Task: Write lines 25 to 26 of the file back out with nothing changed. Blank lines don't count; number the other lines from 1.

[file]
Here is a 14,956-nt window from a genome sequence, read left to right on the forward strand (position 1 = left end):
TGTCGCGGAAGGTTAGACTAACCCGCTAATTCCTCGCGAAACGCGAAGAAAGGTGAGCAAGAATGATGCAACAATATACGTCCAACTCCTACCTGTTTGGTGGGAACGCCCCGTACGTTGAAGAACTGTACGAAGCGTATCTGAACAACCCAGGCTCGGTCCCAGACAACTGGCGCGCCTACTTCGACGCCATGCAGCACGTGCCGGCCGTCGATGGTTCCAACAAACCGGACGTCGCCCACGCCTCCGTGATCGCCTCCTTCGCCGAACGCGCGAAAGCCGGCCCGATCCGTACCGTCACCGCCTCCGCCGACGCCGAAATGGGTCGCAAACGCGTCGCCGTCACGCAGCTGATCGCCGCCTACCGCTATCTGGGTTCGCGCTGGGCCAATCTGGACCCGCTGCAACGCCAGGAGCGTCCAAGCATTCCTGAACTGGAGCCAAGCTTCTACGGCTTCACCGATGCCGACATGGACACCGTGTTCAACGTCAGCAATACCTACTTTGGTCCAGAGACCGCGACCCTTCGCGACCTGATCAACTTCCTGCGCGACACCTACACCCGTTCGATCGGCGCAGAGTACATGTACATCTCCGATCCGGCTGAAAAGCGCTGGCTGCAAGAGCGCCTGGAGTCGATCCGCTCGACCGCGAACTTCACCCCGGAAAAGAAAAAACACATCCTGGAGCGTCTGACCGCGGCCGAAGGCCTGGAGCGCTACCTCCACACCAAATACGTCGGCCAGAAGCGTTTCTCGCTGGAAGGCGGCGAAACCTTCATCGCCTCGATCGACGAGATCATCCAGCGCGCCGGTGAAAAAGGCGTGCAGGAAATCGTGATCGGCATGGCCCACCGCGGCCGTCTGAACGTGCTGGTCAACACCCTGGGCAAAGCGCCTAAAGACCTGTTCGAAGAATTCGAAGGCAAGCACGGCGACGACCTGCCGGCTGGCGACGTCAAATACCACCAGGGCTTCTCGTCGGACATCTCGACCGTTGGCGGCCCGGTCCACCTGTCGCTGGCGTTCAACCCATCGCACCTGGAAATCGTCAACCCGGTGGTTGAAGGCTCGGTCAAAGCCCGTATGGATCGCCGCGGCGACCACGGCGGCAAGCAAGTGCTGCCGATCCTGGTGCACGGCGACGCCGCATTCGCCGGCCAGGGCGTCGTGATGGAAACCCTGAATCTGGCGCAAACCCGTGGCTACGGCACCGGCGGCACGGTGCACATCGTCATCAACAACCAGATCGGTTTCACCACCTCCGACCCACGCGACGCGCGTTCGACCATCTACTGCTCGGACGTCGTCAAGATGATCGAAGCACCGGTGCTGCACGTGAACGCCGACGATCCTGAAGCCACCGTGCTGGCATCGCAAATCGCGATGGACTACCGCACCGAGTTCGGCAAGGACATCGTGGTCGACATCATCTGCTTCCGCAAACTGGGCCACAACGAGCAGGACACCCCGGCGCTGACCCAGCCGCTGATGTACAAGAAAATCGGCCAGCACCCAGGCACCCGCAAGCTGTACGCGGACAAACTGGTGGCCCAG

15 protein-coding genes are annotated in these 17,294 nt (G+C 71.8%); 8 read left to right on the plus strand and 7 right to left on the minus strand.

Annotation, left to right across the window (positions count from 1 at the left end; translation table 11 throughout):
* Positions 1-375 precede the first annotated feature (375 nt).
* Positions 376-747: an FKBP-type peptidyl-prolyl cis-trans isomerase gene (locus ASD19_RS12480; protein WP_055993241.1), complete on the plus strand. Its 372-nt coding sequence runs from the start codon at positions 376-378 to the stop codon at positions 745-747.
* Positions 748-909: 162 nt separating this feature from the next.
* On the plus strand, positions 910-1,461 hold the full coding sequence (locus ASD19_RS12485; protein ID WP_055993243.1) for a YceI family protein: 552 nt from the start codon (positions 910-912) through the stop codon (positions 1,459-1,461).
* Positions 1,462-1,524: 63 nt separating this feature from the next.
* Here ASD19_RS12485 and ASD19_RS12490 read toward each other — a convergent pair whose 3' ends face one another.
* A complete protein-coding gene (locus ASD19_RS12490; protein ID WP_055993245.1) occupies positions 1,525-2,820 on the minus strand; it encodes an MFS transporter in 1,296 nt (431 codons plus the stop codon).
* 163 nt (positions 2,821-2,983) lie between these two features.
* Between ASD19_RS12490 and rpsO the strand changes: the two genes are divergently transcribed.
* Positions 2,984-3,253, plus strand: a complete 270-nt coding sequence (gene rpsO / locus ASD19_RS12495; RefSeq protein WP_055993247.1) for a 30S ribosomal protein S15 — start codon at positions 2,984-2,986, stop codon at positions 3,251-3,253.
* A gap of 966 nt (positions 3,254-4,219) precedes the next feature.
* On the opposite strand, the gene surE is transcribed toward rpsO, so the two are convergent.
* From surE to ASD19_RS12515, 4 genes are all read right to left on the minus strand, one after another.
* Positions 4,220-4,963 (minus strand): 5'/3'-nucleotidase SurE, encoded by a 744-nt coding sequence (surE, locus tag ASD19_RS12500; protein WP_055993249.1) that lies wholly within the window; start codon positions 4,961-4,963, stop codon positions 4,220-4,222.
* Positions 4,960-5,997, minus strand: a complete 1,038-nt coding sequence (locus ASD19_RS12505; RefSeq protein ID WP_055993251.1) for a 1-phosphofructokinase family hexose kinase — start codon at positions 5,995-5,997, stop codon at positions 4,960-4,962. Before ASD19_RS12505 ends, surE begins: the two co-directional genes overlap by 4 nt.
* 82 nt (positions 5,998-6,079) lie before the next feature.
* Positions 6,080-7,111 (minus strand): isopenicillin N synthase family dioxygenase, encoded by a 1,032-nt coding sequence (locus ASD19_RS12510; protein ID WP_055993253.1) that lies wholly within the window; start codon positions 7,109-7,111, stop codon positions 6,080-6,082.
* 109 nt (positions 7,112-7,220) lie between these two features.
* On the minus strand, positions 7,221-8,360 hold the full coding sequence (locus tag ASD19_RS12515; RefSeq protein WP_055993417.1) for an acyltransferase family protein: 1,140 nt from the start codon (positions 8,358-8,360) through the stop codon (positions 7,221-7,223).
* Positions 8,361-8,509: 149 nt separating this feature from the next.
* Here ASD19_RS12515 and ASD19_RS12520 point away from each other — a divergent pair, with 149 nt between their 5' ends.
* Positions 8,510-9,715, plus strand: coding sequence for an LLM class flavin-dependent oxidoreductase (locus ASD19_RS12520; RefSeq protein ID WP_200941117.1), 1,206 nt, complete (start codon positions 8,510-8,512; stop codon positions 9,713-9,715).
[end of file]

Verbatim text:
* Here ASD19_RS12515 and ASD19_RS12520 point away from each other — a divergent pair, with 149 nt between their 5' ends.
* Positions 8,510-9,715, plus strand: coding sequence for an LLM class flavin-dependent oxidoreductase (locus ASD19_RS12520; RefSeq protein ID WP_200941117.1), 1,206 nt, complete (start codon positions 8,510-8,512; stop codon positions 9,713-9,715).